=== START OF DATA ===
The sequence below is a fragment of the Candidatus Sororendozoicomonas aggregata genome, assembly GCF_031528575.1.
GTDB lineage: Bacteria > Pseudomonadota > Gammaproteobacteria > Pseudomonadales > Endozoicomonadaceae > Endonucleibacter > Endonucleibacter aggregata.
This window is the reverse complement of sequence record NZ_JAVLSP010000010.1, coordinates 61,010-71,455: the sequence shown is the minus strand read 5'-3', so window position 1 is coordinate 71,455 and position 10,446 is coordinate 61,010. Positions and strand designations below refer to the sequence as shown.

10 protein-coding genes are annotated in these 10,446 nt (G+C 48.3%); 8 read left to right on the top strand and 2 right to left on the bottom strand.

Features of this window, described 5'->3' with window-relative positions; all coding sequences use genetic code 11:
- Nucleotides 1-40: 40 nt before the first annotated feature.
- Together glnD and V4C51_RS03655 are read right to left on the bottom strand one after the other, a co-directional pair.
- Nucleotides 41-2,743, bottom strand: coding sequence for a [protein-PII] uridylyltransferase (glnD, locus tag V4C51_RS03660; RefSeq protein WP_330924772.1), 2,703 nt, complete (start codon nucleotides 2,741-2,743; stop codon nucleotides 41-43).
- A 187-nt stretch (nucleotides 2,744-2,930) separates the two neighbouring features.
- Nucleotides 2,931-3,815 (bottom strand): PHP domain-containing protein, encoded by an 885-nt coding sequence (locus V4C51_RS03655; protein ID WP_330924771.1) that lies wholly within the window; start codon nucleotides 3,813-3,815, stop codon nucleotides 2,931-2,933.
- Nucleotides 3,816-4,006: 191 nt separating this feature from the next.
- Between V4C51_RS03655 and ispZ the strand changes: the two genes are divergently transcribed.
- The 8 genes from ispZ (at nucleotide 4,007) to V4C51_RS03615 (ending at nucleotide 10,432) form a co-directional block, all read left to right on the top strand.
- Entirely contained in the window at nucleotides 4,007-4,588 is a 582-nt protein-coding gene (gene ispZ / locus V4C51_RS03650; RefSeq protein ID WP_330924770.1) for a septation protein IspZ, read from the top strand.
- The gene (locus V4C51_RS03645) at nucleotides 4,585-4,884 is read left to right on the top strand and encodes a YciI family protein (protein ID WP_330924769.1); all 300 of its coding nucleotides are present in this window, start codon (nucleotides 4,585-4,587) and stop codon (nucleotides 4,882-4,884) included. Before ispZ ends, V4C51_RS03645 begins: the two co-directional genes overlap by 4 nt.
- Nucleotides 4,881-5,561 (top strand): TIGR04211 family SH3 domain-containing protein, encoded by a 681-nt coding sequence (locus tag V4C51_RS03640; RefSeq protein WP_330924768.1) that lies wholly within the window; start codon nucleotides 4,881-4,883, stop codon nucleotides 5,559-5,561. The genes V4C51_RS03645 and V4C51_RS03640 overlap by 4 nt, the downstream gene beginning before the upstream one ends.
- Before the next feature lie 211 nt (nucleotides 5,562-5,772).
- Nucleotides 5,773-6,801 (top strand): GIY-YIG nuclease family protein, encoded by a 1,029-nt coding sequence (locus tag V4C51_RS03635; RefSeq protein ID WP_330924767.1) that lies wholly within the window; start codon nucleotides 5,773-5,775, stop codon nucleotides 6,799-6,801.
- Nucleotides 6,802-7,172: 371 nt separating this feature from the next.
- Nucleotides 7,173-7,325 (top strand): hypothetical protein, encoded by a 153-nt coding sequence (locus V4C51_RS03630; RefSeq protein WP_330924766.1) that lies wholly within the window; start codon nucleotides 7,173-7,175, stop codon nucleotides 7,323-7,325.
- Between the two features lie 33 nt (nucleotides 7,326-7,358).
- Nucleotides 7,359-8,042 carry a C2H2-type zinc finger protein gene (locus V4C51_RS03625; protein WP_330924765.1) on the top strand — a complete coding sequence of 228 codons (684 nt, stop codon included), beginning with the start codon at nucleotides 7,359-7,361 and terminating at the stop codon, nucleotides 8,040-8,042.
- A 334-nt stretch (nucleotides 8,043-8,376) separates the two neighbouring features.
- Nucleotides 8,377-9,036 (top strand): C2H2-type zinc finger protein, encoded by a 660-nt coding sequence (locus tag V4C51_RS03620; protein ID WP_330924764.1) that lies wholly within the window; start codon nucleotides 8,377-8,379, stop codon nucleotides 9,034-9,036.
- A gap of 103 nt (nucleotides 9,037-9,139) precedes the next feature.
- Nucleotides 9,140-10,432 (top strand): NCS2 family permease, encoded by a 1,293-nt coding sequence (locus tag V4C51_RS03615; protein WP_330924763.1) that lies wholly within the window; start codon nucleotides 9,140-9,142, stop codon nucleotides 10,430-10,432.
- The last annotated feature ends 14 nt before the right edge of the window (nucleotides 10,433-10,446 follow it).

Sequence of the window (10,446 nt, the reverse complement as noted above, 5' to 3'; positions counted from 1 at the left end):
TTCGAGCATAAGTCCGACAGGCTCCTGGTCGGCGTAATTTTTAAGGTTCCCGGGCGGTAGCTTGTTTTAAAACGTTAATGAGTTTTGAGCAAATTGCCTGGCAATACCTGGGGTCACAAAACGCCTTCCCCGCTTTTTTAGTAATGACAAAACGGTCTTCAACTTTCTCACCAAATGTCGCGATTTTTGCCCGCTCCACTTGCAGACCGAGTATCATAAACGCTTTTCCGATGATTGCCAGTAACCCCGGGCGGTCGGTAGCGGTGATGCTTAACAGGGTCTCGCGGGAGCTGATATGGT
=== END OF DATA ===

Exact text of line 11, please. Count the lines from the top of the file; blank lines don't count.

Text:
- Nucleotides 3,816-4,006: 191 nt separating this feature from the next.